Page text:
TB must be tackled in fight against AIDS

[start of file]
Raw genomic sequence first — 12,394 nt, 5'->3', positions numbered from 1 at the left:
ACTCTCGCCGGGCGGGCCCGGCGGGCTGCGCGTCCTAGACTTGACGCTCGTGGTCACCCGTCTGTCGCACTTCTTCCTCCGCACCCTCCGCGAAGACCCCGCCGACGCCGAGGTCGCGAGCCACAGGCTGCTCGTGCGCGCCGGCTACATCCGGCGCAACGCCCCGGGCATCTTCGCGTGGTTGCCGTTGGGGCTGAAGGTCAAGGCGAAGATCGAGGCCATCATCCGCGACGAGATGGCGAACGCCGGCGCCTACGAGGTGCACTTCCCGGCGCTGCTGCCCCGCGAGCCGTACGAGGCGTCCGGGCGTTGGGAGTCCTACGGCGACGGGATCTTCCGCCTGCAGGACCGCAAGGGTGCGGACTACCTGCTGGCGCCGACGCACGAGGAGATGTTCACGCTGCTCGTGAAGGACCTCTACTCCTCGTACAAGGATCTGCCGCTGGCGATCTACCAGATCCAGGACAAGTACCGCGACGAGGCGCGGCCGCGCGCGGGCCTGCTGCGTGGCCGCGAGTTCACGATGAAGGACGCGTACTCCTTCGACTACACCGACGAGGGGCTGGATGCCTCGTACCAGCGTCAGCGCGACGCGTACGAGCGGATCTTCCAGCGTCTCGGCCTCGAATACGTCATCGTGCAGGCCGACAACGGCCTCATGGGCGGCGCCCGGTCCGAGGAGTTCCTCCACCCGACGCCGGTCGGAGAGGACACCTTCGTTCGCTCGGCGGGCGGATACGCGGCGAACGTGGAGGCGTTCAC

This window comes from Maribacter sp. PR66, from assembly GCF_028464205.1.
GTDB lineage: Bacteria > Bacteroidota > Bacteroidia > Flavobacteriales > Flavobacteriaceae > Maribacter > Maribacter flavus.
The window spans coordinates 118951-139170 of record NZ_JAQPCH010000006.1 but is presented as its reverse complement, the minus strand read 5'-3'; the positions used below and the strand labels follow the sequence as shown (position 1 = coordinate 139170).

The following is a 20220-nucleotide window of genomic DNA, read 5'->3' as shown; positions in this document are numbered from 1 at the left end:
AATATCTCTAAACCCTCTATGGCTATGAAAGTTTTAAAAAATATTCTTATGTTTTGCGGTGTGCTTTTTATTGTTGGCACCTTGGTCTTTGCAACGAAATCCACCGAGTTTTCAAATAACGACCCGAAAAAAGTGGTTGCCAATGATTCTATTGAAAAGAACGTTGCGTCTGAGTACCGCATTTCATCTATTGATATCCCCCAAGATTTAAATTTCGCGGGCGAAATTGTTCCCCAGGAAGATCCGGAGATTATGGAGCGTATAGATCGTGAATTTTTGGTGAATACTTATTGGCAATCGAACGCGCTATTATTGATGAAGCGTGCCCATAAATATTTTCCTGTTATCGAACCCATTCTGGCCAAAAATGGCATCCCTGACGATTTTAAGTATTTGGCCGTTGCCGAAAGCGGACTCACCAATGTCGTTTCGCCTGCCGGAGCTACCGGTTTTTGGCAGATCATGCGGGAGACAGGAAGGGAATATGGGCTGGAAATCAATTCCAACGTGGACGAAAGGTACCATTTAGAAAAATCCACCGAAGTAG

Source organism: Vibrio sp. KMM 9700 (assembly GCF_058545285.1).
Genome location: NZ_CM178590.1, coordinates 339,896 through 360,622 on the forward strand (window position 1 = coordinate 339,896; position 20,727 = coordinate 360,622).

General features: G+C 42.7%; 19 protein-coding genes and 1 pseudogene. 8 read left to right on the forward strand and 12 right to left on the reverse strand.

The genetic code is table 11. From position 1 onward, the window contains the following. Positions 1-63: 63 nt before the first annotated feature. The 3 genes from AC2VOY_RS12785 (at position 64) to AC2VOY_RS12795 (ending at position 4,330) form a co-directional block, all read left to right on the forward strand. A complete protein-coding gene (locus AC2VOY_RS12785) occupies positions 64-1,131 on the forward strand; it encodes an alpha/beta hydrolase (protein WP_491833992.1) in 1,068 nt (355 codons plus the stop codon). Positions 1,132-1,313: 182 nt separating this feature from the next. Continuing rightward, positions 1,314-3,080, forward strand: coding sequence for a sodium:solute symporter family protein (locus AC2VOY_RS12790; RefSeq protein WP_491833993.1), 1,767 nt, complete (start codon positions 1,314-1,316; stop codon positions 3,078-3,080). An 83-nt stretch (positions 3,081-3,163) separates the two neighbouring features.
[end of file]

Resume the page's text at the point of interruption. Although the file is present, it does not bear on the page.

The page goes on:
By Shaoni Bhattacharya, Bangkok Tuberculosis must be beaten in order to win the fight against AIDS, leaders urged on Thursday. “We cannot win the battle against AIDS if we do not also fight TB,” said Nelson Mandela, former president of South Africa. “TB is too often a death sentence for people with AIDS”. Speaking at the XV International AIDS conference in Bangkok, Thailand, the Mandela added: “The world has made defeating AIDS a top priority. This is a blessing. But TB remains ignored.” Of the 38 million people living with HIV around the world, 14 million also have TB. About 70% of those with both infections live in Africa. TB causes at least 11 per cent, and possibly up to half, of all AIDS deaths, according to data from UNAIDS and the Stop TB Partnership, making it the leading killer of people with AIDS. But while TB can be cured using powerful antibiotics, Stop TB says too few people with HIV have access to effective TB treatment. Mandela spoke at a briefing to announce a $45 million grant from the Bill and Melinda Gates Foundation to boost research into duel infection with HIV and TB. He revealed how he contracted TB during his long imprisonment on Robben Island during South Africa’s apartheid years, and how he was completely cured after treatment. “We’ve seen a devastating resurgence of TB in developing countries hit hard by HIV/AIDS, and to control it, it is essential that creative new strategies are identified and quickly put into practice,” said Helen Gayle, director of the Gates Foundation’s AIDS and TB programme. The grant will be used by CREATE (Consortium to Respond Effectively to the AIDS-TB Epidemic) for three projects among schools in Zambia, gold miners in South Africa and HIV-positive patients in Rio de Janeiro, Brazil. The goal in Zambia is to explore ways of helping people recognise active TB cases; in South Africa and Brazil researchers will test the cost and effectiveness of a treatment programme called isoniazid preventive therapy. TB, caused by Mycobacterium tuberculosis is more likely to hit people with HIV because of their weakened immune systems. Infection with TB does not necessarily cause illness, it can remain in a latent form. About a third of the world’s population, two billion people, carry TB but never actually develop the disease. However, people infected with HIV and TB are 50 times more likely to develop active TB than those without HIV. And contracting TB can accelerate an HIV-positive patient’s progress towards full-blown AIDS. More on these topics:
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